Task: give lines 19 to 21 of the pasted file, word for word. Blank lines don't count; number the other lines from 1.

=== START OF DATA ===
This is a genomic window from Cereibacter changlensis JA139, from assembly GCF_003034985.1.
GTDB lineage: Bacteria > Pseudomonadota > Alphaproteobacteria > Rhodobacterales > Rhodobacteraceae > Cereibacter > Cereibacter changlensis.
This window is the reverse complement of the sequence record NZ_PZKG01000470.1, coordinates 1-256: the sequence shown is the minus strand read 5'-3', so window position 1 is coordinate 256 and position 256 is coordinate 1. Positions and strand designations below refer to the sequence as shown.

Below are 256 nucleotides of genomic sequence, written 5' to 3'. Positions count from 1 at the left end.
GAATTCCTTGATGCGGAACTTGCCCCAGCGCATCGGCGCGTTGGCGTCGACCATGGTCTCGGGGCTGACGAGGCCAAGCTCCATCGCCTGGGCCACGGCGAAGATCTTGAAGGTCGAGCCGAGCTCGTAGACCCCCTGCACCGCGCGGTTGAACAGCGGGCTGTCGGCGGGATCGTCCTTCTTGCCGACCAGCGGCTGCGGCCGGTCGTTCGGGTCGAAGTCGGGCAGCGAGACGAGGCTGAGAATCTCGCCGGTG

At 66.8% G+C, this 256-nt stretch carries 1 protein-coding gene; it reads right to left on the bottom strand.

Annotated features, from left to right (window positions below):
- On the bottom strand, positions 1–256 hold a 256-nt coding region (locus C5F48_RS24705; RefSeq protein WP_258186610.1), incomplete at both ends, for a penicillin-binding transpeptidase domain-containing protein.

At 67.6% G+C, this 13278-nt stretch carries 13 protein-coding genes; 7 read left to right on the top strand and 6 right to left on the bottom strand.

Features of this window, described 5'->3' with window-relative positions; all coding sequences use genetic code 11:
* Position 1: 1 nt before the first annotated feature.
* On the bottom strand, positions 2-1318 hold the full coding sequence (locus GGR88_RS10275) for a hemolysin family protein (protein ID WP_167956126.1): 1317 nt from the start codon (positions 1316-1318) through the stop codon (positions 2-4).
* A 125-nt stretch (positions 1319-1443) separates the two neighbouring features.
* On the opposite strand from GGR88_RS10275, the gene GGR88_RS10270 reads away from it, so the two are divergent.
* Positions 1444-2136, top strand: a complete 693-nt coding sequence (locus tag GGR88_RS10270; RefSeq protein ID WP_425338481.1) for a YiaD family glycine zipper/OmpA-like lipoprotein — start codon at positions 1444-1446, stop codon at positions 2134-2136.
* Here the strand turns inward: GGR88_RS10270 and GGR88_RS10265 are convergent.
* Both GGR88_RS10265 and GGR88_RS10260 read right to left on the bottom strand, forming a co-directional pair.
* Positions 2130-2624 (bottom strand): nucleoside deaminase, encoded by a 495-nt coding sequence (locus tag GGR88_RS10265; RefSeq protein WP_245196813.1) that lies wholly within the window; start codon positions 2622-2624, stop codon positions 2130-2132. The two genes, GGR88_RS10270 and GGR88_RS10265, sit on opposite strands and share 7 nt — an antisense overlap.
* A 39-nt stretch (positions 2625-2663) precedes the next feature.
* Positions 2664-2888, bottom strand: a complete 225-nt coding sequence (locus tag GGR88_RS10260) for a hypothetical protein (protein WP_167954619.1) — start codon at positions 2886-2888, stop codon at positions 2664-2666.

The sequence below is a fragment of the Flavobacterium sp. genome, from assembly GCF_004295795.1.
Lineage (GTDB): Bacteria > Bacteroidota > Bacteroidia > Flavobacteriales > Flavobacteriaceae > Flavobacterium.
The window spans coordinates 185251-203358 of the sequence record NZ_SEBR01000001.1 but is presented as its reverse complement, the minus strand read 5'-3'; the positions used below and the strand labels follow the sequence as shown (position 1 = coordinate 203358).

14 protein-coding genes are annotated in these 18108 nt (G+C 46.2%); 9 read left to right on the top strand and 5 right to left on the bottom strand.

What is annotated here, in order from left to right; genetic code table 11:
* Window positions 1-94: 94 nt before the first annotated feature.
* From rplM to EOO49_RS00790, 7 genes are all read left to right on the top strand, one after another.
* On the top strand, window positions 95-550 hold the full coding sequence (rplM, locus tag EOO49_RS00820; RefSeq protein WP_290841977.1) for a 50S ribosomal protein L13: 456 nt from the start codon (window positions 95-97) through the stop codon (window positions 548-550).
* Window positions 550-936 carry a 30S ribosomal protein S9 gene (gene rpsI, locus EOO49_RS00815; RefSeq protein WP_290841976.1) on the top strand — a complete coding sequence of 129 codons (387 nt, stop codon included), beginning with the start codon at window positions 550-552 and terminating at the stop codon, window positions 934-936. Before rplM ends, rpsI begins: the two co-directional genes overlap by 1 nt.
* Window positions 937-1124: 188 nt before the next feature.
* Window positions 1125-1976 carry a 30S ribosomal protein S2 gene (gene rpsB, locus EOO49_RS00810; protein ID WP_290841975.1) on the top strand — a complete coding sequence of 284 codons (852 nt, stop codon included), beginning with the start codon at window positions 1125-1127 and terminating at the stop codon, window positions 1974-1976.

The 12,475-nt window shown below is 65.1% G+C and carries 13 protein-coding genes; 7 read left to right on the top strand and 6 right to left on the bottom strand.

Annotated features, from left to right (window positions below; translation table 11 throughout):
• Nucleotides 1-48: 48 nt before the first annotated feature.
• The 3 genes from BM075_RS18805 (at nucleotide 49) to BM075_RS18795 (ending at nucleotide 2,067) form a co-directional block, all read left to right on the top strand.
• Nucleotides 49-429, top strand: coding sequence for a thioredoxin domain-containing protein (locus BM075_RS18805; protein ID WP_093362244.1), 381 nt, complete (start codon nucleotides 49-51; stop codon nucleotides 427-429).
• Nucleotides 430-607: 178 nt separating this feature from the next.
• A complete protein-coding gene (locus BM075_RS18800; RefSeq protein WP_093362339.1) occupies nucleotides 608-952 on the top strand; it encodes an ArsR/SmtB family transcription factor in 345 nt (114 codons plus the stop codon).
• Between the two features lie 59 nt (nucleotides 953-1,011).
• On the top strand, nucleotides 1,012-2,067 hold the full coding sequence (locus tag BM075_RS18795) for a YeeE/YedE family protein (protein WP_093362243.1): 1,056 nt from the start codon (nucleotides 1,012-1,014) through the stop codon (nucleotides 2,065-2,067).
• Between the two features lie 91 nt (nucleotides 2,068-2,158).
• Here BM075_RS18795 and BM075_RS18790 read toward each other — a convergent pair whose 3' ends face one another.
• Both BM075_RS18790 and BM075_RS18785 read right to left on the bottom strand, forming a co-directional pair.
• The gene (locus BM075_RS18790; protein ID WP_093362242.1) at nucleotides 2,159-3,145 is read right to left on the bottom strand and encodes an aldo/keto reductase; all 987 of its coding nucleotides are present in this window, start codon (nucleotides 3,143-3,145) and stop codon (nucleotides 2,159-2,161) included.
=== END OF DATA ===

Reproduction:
* A 39-nt stretch (positions 2625-2663) precedes the next feature.
* Positions 2664-2888, bottom strand: a complete 225-nt coding sequence (locus tag GGR88_RS10260) for a hypothetical protein (protein WP_167954619.1) — start codon at positions 2886-2888, stop codon at positions 2664-2666.

The sequence below is a fragment of the Flavobacterium sp. genome, from assembly GCF_004295795.1.